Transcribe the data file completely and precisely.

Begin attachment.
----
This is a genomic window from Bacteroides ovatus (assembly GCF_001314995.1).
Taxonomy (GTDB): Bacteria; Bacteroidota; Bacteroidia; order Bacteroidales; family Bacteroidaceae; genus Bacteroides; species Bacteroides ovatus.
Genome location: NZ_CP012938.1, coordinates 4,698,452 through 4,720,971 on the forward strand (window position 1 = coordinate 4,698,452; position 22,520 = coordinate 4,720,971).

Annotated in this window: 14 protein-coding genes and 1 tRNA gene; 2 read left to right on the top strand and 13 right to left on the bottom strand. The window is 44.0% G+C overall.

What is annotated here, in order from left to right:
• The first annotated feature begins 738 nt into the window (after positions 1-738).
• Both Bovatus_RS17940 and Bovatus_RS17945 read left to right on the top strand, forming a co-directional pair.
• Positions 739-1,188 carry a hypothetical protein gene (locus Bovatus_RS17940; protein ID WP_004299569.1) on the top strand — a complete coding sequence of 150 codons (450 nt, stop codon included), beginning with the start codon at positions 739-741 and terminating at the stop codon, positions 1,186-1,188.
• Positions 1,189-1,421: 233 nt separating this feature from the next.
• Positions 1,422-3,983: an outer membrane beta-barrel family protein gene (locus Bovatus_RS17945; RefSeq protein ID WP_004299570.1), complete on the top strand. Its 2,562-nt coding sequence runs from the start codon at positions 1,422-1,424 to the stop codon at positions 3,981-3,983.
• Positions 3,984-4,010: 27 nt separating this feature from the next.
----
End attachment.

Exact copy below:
This is a genomic window from Bacteroides ovatus (assembly GCF_001314995.1).
Taxonomy (GTDB): Bacteria; Bacteroidota; Bacteroidia; order Bacteroidales; family Bacteroidaceae; genus Bacteroides; species Bacteroides ovatus.
Genome location: NZ_CP012938.1, coordinates 4,698,452 through 4,720,971 on the forward strand (window position 1 = coordinate 4,698,452; position 22,520 = coordinate 4,720,971).

Annotated in this window: 14 protein-coding genes and 1 tRNA gene; 2 read left to right on the top strand and 13 right to left on the bottom strand. The window is 44.0% G+C overall.

What is annotated here, in order from left to right:
• The first annotated feature begins 738 nt into the window (after positions 1-738).
• Both Bovatus_RS17940 and Bovatus_RS17945 read left to right on the top strand, forming a co-directional pair.
• Positions 739-1,188 carry a hypothetical protein gene (locus Bovatus_RS17940; protein ID WP_004299569.1) on the top strand — a complete coding sequence of 150 codons (450 nt, stop codon included), beginning with the start codon at positions 739-741 and terminating at the stop codon, positions 1,186-1,188.
• Positions 1,189-1,421: 233 nt separating this feature from the next.
• Positions 1,422-3,983: an outer membrane beta-barrel family protein gene (locus Bovatus_RS17945; RefSeq protein ID WP_004299570.1), complete on the top strand. Its 2,562-nt coding sequence runs from the start codon at positions 1,422-1,424 to the stop codon at positions 3,981-3,983.
• Positions 3,984-4,010: 27 nt separating this feature from the next.